Black History Month feature
The DISD recorded the Black History Month assembly to share it with a wider audience. Watch the assembly on YouTube.
On the last day of Black History Month, Feb. 28, Danville High School held a school-wide assembly. It included guest speakers Melinda Weathers and Michael Hughes, performances by the DHS choir, and recorded student-led interviews with community members. Two students also read poetry.
The "motto" that was displayed on the projector prior to the program was "Celebrating Diversity. Embracing Identities. Demanding Inclusion." DHS hopes to incorporate this mantra into future celebrations of diversity and heritage and host more events like the Feb. 28 Black History Month assembly.
After a short introduction from Assistant Principal Tomma Huguely, the choir opened with the song "Amazing" by Pinkzebra. The choir also closed the program with the song "Instruments of Your Peace," which is adapted from a prayer by St. Francis of Assisi, arranged by Kirk Dearman.
The assembly featured two recorded student-led interviews. After the choir's first song, a video interview between senior Xzavion Brown and Bobby Trumbo played. One thing Trumbo spoke about was Bate School prior to integration, as well as the impact integration had locally and within his own family. Trumbo attended Bate High School starting in the mid-1950s, then graduated from DHS in 1967. He was later a teacher at DHS for many years.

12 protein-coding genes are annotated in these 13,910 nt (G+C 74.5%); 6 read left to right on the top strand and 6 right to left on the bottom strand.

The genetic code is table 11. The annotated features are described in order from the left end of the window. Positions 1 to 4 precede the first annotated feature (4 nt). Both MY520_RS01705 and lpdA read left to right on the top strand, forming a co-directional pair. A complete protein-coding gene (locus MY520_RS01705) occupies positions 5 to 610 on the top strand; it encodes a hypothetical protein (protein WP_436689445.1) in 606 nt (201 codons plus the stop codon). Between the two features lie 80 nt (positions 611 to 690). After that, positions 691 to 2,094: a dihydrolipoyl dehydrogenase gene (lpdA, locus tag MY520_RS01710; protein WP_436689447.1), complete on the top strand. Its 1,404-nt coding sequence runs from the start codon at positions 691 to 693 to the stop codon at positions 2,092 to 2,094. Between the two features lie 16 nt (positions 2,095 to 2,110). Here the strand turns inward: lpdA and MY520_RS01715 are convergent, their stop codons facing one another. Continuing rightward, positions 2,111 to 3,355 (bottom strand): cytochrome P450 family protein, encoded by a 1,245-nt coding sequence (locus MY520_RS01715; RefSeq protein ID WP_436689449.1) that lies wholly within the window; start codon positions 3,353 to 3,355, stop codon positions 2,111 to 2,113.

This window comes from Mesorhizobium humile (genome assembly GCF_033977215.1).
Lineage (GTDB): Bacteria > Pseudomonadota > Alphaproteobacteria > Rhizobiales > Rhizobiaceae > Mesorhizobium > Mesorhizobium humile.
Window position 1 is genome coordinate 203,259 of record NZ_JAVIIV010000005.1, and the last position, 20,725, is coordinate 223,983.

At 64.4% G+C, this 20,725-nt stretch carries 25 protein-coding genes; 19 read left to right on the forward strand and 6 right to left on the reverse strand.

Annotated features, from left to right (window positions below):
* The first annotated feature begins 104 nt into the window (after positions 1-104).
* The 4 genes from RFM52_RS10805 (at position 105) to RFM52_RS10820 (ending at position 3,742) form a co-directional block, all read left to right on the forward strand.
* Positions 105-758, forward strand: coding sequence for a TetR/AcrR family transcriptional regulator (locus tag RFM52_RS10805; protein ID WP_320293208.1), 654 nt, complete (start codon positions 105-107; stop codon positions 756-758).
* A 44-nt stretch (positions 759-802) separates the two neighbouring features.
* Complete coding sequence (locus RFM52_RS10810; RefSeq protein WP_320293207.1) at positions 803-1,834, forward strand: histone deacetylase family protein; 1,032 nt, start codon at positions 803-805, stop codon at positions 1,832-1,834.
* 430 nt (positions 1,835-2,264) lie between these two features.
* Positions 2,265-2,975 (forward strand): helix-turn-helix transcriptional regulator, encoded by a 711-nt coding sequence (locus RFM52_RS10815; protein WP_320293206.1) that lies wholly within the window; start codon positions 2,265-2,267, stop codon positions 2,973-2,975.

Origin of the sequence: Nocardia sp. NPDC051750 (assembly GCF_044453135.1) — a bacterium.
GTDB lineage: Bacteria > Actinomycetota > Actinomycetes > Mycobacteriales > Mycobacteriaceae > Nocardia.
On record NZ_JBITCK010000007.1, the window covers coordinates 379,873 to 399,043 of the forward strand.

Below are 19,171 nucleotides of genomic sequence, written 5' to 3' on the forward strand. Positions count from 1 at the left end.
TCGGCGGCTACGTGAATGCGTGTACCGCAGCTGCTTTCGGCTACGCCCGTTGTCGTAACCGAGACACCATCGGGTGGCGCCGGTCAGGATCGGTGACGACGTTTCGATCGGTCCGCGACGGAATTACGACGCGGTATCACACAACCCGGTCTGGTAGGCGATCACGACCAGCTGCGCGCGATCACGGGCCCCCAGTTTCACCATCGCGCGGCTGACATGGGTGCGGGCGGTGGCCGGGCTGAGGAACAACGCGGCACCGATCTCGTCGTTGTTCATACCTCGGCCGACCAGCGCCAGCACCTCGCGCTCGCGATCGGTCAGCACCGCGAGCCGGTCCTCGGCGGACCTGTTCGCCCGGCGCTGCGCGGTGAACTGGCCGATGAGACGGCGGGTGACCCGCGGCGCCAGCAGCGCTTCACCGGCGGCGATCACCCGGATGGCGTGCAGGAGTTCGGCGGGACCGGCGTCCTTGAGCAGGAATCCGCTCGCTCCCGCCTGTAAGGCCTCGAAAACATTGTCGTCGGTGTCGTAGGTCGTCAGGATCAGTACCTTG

The other student-led interview played during the assembly was between senior Anyah Higginson and Catina Stokes, who owns local restaurant The Catered Dog. Stokes spoke about being a Black business owner in Danville, what motivates and inspires her, her goals for the future, and more.
The students who read poetry during the assembly were sophomore TyTy Miller, who read "I, Too" by Langston Hughes, and sophomore Londyn Jackson, who read "Advice Poem" by Alora Young.
Guest speakers were Melinda Weathers, who is Director of Diversity and Inclusion at Centre College and the Danville Independent School District's newest board of education member, and Michael Hughes, President of the Danville-Boyle County African-American Historical Society. Both are graduates of Danville Schools. Like Trumbo, Hughes attended Bate High School prior to integration.
Weathers spoke about her ancestry and her experience visiting Ghana, Africa, where she said some of her ancestors were from. She spoke about the pain her ancestors who were slaves went through. She also spoke about how society can celebrate diversity now.
Hughes spoke about the history of Bate School and how he remembers the assassination of Dr. Martin Luther King, Jr., which happened the same year he graduated from Danville High School, 1968. He also spoke about the history of Black History Month, and more.
Click the button below to watch the whole assembly.
- Danville Independent Schools
- black history month